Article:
Since her first appearance in Finding Nemo, Dory has become an icon.
Not only for me but also for almost everyone born as Generation Z and Millennials.
During this movie, she was amongst the fishes that helped Marlin find Nemo.
Everyone knows Marlin and Nemo are clownfishes, but what do you know about Dory?
- What Kind of Fish is Dory? OR
- Can you keep them in your home aquarium as a pet? OR
- Where do they live?
Don’t worry; I’m about to clear all your doubts.
What Kinda Fish is Dory?
Dory Fish is a royal blue tang.
There are many types of bluefish in the ocean, so don’t worry if you mistake her for any other fish.
For example, you can look at the Atlantic blue tang or the powder blue surgeonfish.
There are many names used for royal blue tangs. Some include palette surgeonfish, hippo surgeonfish, flagtail surgeonfish, etc.
Fun Fact: Royal blue tang’s scientific name is paracanthurus hepatus.
They prefer clear waters near coral reefs in the Pacific and Indian Oceans, but they can also be found on the coasts of Papua New Guinea.
They are larger than clownfish, but they are still small compared to other fishes in the ocean.
Sadly, they are poisonous, which means that eating them is unwise.
What does a Dory fish look like?
The regal blue tang fish is easily identifiable by its body shape, oval, and tail, yellow and shaped like a flag.
These fish have yellow pectoral fins just like the rest of their bodies.
A narrow band of dark blue that curves back toward the tail can be seen on the dorsal fin of mature individuals.
The name of this fish comes from the way it looks, somewhat like a numeral with six digits.
The ADW reports that mature regal blue tangs can have various colors.
In the movie “Finding Dory,” the baby blue tang had yellowtail and appeared blue overall, but in real life, juvenile blue tangs have a brilliant yellow body with blue dots around their eyes and light blue tips on their fins.
The color of their bodies changes to blue as they grow older.
Where Can You Discover Finding Nemo’s Dory?
As per National Geographic, blue tangs feed on algae near coral reefs.
Algae buildup is linked to a decline in reef health, which might destabilize the food chain.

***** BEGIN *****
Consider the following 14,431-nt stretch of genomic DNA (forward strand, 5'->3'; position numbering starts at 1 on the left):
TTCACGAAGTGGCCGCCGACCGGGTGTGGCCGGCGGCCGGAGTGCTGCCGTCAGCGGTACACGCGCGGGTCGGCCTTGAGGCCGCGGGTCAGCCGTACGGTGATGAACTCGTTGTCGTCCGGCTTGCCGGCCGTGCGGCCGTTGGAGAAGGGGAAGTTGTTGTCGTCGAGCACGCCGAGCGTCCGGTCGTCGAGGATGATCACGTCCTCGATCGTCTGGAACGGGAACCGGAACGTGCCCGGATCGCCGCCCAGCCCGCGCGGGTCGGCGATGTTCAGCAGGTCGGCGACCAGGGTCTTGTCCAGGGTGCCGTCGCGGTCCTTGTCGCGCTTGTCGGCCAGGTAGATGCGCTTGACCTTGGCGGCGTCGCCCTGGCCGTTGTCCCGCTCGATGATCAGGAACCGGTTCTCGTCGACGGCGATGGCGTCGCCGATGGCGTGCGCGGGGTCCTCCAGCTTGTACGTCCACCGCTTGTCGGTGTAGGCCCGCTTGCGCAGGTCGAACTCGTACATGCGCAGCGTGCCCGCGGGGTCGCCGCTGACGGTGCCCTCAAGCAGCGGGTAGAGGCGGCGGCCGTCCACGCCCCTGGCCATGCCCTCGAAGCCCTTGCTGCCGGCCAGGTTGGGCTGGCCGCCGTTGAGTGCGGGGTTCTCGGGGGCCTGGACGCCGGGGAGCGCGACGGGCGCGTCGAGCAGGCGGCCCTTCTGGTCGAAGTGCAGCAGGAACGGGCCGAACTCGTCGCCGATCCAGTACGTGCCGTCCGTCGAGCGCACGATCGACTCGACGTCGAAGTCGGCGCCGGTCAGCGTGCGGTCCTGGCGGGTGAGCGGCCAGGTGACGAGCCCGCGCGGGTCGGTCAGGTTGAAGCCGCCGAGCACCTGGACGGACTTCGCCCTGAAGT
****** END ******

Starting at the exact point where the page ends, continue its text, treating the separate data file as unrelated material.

Wild blue tangs live on coral reefs in the Pacific or the Indian Ocean.
The fish have been discovered in Australia, India, Thailand, Japan, Guam, American Samoa, Kenya, and South Africa.
‘Dory Fish’ as Pets?
Finding Nemo movie release boosted clownfish pet sales.
Some folks returned and flushed the fish when they realized they weren’t as in the movie.
Teenage Mutant Ninja Turtles on Cartoon Network made turtles famous. However, most were ignored.
Blue Tang breeding has never been profitable.
Fishing with cyanide causes some fish to the surface, making them easier to catch. But, as a conservationist, I know poisoning the ocean is terrible.
Blue Tang can easily pollute your fish tank, destroy coral reefs, and kill its tank mates using cyanide.
Cyanide kills half of all living things in its path.
Blue Tang has never had a commercially practical breeding colony.
You can even inject cyanide into the water to entice fish to the surface for more accessible collection. Of course, conservationists that don’t want to pollute the oceans oppose this.
After the occurrence, pollution, coral reef damage, and fish deaths may ensue.
Cyanide kills half of all living things in its path.
Everyone in your household who’s curious about Dory’s species and if she’d make a lovely pet should know she’s best left alone.
Why Royal Blue Tang is the Perfect Choice for Character Dory?
Because the Royal Blue Tang had no distinct personality, the producers decided to cast it in the role of Dory from Finding Nemo.
This is reminiscent of Dory’s inability to retain short-term memory.
Free-spiritedness is another facet of personality shared by real-life royal blue tangs and fictional characters like Dory.
Both the fictional character Dory and her real-life counterparts have an issue with their names, as the Royal Blue Tang is sometimes mistaken for other fish species.
They can only be obtained through hunting in their natural habitat; they are never produced in captivity.
They would rather be helpful in the environment, particularly in exerting a positive influence over the state of affairs.
Key Things to Know About Royal Blue Tang
The coral reef’s life cycle would be incomplete without the existence of Royal Blue Tang.
Coral reefs are protected from suffocation because of their ability to devour excess algae.
Despite covering less than 1% of Earth’s surface, coral reefs harbor and feed a quarter of all ocean creatures.
Regal blue tangs form breeding groups and gather if they want to reproduce.
External fertilization occurs when females release their embryos, while men release semen into the water above the coral.
According to the ADW, each hatching cycle results in the expulsion of approximately 40,000 eggs.
After reproducing, the “parents” leave their young to their own devices, with little concern for them.
According to the MASNA, fertilized eggs are discarded and in the plankton “soup.”